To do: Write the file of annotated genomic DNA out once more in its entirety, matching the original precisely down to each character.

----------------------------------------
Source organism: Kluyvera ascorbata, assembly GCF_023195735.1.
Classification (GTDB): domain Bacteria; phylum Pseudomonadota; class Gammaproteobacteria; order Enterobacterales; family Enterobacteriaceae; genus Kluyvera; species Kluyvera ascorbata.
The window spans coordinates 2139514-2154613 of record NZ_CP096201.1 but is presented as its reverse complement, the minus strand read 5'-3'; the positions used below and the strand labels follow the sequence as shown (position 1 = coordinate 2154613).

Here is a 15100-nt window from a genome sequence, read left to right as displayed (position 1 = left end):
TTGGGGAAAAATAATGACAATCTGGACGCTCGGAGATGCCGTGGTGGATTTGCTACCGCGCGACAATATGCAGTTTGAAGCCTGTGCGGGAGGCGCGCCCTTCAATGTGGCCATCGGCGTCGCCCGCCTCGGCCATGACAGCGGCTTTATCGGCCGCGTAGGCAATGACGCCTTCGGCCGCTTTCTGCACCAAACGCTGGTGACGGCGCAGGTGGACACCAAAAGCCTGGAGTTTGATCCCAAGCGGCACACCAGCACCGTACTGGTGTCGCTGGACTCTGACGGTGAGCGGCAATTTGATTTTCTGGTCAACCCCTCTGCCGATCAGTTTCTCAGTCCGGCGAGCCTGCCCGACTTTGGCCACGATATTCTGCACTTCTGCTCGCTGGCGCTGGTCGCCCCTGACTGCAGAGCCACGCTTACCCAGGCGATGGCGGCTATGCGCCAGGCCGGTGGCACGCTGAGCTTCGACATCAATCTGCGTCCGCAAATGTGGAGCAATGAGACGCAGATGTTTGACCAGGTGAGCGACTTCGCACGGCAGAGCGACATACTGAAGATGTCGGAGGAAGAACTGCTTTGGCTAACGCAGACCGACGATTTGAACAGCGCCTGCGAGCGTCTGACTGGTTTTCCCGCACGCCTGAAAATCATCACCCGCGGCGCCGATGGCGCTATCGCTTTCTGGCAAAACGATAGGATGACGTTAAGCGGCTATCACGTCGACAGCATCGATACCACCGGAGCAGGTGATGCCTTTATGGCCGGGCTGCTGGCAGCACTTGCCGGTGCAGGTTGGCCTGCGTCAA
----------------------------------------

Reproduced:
Source organism: Kluyvera ascorbata, assembly GCF_023195735.1.
Classification (GTDB): domain Bacteria; phylum Pseudomonadota; class Gammaproteobacteria; order Enterobacterales; family Enterobacteriaceae; genus Kluyvera; species Kluyvera ascorbata.
The window spans coordinates 2139514-2154613 of record NZ_CP096201.1 but is presented as its reverse complement, the minus strand read 5'-3'; the positions used below and the strand labels follow the sequence as shown (position 1 = coordinate 2154613).

Here is a 15100-nt window from a genome sequence, read left to right as displayed (position 1 = left end):
TTGGGGAAAAATAATGACAATCTGGACGCTCGGAGATGCCGTGGTGGATTTGCTACCGCGCGACAATATGCAGTTTGAAGCCTGTGCGGGAGGCGCGCCCTTCAATGTGGCCATCGGCGTCGCCCGCCTCGGCCATGACAGCGGCTTTATCGGCCGCGTAGGCAATGACGCCTTCGGCCGCTTTCTGCACCAAACGCTGGTGACGGCGCAGGTGGACACCAAAAGCCTGGAGTTTGATCCCAAGCGGCACACCAGCACCGTACTGGTGTCGCTGGACTCTGACGGTGAGCGGCAATTTGATTTTCTGGTCAACCCCTCTGCCGATCAGTTTCTCAGTCCGGCGAGCCTGCCCGACTTTGGCCACGATATTCTGCACTTCTGCTCGCTGGCGCTGGTCGCCCCTGACTGCAGAGCCACGCTTACCCAGGCGATGGCGGCTATGCGCCAGGCCGGTGGCACGCTGAGCTTCGACATCAATCTGCGTCCGCAAATGTGGAGCAATGAGACGCAGATGTTTGACCAGGTGAGCGACTTCGCACGGCAGAGCGACATACTGAAGATGTCGGAGGAAGAACTGCTTTGGCTAACGCAGACCGACGATTTGAACAGCGCCTGCGAGCGTCTGACTGGTTTTCCCGCACGCCTGAAAATCATCACCCGCGGCGCCGATGGCGCTATCGCTTTCTGGCAAAACGATAGGATGACGTTAAGCGGCTATCACGTCGACAGCATCGATACCACCGGAGCAGGTGATGCCTTTATGGCCGGGCTGCTGGCAGCACTTGCCGGTGCAGGTTGGCCTGCGTCAA